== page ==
Former YUPP activist chair, Nia Holston, DC ‘14, who interned with Baxter the summer after her freshman year, said she likes the project because it encour- ages us to think about our vocabulary. “Terms like felon and ex-felon dehumanize
people who have committed crimes,” Holston said. “When you say that someone is an ‘ex-felon’ they could just have been caught with an ounce of weed on them. There are certainly Yale students who have had an ounce of weed on them, or in their rooms.”
So why are some people caught when others get off? While luck may play some role, the overwhelming racial and socioeconomic disparities in our justice system are impossible to ignore. According to the Bureau of Justice Statistics, one in three black men can expect to go to prison in their lifetime. All of the hands on the WAAC website are white. “Usually when I’m doing my work, I focus on the one out of four [Minnesotans] who have a criminal record,” Baxter told me. “Now I’m focusing on the three out of four who don’t.”
In person, she is articulate, easy to talk to, and laughs often—it isn’t hard to see why people are willing to tell their stories to her. Still, not everyone is totally forthcoming, especially not at first. She described en experience with one man who was “deeply offended” by the suggestion that he was a criminal.
“In a way it’s supposed to be an offensive suggestion, at least right off the bat. You’re supposed to be jarred by the suggestion that you’re a criminal, be- cause you probably don’t think of yourself that way,” Baxter said. “But some of my favorite interviews—like the one with this guy—have been with people who were originally offended.”
The man contacted her and said that he had thought about it angrily for three weeks before remembering that he used to run drugs across Lake Superior. For him it hadn’t been criminal action—it was “hooking up friends with dope.” She said she watched him unravel before her eyes as he realized that it was “drug- trafficking.” A businessman, he had for years included a box on his job applica- tions asking people if they had a criminal record and scrapped applications from people who said yes. After his interview with Baxter, he decided to take the box off of his application.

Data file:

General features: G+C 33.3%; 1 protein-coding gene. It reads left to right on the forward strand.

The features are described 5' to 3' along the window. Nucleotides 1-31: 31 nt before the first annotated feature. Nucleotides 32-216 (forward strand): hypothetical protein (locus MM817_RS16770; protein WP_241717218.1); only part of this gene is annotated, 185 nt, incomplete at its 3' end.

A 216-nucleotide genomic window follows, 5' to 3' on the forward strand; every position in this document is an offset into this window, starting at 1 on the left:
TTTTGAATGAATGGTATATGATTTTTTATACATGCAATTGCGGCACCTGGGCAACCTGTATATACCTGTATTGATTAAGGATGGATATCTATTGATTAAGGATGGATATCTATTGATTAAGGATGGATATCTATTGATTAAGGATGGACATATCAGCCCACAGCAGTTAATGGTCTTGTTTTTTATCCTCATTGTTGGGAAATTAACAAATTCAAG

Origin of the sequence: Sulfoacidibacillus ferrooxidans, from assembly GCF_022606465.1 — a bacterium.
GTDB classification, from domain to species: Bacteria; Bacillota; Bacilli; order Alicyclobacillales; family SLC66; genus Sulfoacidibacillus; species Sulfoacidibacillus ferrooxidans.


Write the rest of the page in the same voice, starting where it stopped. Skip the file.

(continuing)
“Ban the Box” is a movement in many states to restrict the questions that potential employers can ask—an attempt to start leveling the playing field in a minor way. Garland told me that many applications for jobs at Yale—one of New Haven’s largest employers—still features a box of some kind, or permission to run background checks, which serves as a replacement to the box. By this ac- count, Yale is perpetuating the very stigma Baxter seeks to combat.
From our position of relative privilege, she explains, many of us inadvertently do. “It’s hard to understand the stigma that people who have dealt with the jus- tice system face,” Garland said. “Most of us have had very little interaction with them—unless you’re involved directly in criminal justice issues, it’s not some- thing you think about that much.”
And so, the question stands: what have you had the luxury to forget?